[gmx-users] coordination file

Justin A. Lemkul jalemkul at vt.edu
Mon Apr 18 20:06:44 CEST 2011

sarah k wrote:
> Dear gromacs users,
> Thanks for your previous guidance. I used Drug/Enzyme complex
> solvation tutorial to run my simulation in nitrogen box. It finally
> worked.
> But I think that the *.gro coordination file of my solvent has problem
> beacuse when I run it, in my _b4ion.gro file the nitrogen molecules
> have overlapped and created connected triangles near the protein where

To be clear, there are no such connections.  Your visualization software is 
simply using a heuristic algorithm to guess where bonds should be based on 
interatomic distances.

> they are more dense. Since nitrogen is gas, I can not make a dense
> box. If the nitrogen molecules in my gro file be more than 60, the
> protein structure breaks and energy minimization can't take place. If
> it be few I'll confront this error when I type mdrun_d -s a_pr.tpr -o
> a_pr.trr -c a_b4md.gro -g pr.log -e pr.edr &:
> 2 particles communicated to PME node 1 are more than a cell length of
> their charge group.
> (I've optimized the #solvent molecules and I guess 49 is the best.)
> If I define a larger box of 2.1 the error changes to:

A 2.1-nm box?  For all but the smallest proteins (or even a single amino acid,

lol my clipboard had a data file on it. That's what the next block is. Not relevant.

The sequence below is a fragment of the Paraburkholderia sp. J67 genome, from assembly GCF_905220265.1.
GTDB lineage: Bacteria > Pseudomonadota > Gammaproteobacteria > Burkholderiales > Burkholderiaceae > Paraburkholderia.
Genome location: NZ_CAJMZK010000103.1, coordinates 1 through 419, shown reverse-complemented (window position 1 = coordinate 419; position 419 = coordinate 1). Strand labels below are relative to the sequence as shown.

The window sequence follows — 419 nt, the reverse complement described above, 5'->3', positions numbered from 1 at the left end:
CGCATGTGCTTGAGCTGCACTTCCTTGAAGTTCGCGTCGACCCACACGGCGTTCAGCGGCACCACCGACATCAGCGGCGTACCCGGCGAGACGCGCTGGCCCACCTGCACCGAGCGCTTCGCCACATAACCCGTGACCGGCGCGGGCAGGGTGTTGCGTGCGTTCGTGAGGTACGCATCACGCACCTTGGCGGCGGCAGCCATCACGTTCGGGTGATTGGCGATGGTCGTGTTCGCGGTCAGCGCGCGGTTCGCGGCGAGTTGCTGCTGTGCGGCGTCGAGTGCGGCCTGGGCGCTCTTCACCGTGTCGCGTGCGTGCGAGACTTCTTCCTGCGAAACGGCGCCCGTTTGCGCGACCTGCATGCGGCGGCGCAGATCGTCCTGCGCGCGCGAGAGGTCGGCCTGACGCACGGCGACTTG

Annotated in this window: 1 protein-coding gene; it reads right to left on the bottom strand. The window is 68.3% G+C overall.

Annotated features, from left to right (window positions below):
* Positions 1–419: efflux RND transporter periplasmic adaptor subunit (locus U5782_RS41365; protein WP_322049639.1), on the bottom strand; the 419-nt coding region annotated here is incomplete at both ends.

for that matter) and shortest cutoffs, this is certainly far too small.

> A charge group moved too far between two domain decomposition steps
> This usually means that your system is not well equilibrated.

Both of your errors indicate that your system is blowing up.


Your system has become unstable either due to a poor topology, bad starting 
configuration, incorrect .mdp settings, or a combination of these.

> Thus, I think that all the problem is the coordination file of
> nitrogen. I need a nitrogen box with its coordinations and
> pre-equilibrating it. Is it really my problem? Can someone explain how
> I can generate a pre-equilibrated coordination file similar to
> spc216.gro but with nitrogen? Thanks.

It is important to not draw simple analogies like "how can I make nitrogen like 
water."  You can immediately see that there is a problem with that logic.  If 
you want to simulate a protein in the gas phase, you should:

1. Search the literature for previous similar attempts and try to replicate that 

2. Be sure that you're using gas phase conditions (usually NVT instead of NPT to 
avoid spurious contraction of the box), appropriate cutoffs, etc.

You can equilibrate any sort of "solvent" you wish, liquid or gas, by applying 
the correct conditions, although all of the force fields implemented in Gromacs 
have principally been validated for condensed phase simulations.  That said, it 
doesn't mean you can't accomplish your goal, but your workflow and .mdp settings 
may have to be somewhat different from the standard tutorials of proteins in water.



> Cheers,
> Sarah K.


Justin A. Lemkul
Ph.D. Candidate
ICTAS Doctoral Scholar
Department of Biochemistry
Virginia Tech
Blacksburg, VA
jalemkul[at]vt.edu | (540) 231-9080


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